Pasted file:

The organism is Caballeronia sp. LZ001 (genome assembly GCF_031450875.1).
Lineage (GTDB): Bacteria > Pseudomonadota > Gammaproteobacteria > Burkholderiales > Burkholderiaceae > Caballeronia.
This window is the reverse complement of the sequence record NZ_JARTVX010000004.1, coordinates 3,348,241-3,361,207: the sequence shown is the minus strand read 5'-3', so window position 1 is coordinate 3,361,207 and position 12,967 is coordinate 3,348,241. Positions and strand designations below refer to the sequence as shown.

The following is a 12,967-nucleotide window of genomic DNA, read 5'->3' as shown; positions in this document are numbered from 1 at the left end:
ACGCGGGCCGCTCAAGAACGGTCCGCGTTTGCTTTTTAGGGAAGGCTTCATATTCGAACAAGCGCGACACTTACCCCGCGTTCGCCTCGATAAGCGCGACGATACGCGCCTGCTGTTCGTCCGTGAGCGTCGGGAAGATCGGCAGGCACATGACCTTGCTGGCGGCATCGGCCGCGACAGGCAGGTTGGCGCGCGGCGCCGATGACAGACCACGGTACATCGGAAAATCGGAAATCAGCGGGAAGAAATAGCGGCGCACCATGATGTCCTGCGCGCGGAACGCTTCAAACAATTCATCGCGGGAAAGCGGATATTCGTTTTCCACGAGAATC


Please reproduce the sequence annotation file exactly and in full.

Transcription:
The organism is Caballeronia sp. LZ001 (genome assembly GCF_031450875.1).
Lineage (GTDB): Bacteria > Pseudomonadota > Gammaproteobacteria > Burkholderiales > Burkholderiaceae > Caballeronia.
This window is the reverse complement of the sequence record NZ_JARTVX010000004.1, coordinates 3,348,241-3,361,207: the sequence shown is the minus strand read 5'-3', so window position 1 is coordinate 3,361,207 and position 12,967 is coordinate 3,348,241. Positions and strand designations below refer to the sequence as shown.

The following is a 12,967-nucleotide window of genomic DNA, read 5'->3' as shown; positions in this document are numbered from 1 at the left end:
ACGCGGGCCGCTCAAGAACGGTCCGCGTTTGCTTTTTAGGGAAGGCTTCATATTCGAACAAGCGCGACACTTACCCCGCGTTCGCCTCGATAAGCGCGACGATACGCGCCTGCTGTTCGTCCGTGAGCGTCGGGAAGATCGGCAGGCACATGACCTTGCTGGCGGCATCGGCCGCGACAGGCAGGTTGGCGCGCGGCGCCGATGACAGACCACGGTACATCGGAAAATCGGAAATCAGCGGGAAGAAATAGCGGCGCACCATGATGTCCTGCGCGCGGAACGCTTCAAACAATTCATCGCGGGAAAGCGGATATTCGTTTTCCACGAGAATC